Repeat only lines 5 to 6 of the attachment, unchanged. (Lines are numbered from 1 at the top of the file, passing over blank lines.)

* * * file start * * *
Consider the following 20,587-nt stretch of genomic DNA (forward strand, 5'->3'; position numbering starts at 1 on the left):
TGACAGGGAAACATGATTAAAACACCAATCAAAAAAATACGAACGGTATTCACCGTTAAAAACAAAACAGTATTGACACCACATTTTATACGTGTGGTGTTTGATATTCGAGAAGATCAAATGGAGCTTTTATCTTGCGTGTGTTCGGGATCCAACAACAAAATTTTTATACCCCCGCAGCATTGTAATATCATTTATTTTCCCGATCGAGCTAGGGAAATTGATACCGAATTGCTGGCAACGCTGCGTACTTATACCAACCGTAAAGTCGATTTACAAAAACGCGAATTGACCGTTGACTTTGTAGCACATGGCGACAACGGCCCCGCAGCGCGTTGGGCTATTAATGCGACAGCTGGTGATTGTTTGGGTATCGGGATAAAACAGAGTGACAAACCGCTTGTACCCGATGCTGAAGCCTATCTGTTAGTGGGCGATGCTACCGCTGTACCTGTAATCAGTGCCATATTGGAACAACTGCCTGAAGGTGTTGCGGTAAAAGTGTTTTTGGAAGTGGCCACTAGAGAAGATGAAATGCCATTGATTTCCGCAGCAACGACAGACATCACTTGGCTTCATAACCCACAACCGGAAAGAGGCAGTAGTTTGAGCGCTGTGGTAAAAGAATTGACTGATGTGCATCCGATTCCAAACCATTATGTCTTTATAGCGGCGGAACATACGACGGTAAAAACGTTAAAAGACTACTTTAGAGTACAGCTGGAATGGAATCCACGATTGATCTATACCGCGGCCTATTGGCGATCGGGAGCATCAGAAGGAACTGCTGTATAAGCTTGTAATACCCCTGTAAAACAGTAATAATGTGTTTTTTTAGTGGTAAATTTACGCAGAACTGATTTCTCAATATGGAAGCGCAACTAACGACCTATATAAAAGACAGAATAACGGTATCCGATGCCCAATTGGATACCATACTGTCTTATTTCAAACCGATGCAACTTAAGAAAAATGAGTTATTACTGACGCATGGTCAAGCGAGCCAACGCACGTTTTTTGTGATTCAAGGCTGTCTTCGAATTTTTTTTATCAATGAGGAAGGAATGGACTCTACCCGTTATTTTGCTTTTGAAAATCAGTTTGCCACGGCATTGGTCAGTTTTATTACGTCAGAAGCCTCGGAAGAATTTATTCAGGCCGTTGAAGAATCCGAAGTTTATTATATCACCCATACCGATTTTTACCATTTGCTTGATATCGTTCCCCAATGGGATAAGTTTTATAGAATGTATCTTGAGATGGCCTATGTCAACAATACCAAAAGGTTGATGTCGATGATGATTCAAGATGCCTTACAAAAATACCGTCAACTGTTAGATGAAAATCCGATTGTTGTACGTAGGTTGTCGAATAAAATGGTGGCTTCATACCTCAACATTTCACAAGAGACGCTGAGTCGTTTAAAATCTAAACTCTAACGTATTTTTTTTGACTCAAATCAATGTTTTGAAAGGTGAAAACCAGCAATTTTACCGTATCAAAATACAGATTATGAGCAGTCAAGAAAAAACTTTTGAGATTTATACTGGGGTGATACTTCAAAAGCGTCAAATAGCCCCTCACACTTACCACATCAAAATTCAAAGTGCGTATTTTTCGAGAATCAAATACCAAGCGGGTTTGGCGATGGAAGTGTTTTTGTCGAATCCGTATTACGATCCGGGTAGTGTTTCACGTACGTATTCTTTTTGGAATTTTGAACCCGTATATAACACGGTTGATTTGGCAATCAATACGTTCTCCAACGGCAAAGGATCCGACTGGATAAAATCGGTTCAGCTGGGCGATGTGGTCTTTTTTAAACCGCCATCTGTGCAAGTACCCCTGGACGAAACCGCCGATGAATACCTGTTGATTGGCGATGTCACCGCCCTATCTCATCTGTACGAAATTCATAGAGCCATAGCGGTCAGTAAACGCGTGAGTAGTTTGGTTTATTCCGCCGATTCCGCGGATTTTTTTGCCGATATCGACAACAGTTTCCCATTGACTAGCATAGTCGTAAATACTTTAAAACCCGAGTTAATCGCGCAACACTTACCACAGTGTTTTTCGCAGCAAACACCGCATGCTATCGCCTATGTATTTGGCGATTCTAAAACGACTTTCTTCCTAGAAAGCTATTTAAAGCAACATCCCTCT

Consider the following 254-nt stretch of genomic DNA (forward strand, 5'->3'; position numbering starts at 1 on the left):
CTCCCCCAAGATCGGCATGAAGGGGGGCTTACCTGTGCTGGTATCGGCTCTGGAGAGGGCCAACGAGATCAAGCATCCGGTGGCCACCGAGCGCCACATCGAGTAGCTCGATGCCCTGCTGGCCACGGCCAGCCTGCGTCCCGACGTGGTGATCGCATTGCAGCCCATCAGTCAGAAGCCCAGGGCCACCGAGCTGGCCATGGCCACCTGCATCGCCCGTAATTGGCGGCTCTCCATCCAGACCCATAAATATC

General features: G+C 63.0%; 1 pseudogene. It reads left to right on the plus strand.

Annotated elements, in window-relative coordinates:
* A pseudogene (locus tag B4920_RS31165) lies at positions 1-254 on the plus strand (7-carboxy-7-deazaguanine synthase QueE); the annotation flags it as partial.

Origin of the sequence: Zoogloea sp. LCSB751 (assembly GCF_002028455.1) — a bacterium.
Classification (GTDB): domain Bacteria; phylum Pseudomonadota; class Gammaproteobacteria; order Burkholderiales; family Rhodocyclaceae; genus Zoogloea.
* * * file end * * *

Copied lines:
General features: G+C 63.0%; 1 pseudogene. It reads left to right on the plus strand.

Annotated elements, in window-relative coordinates: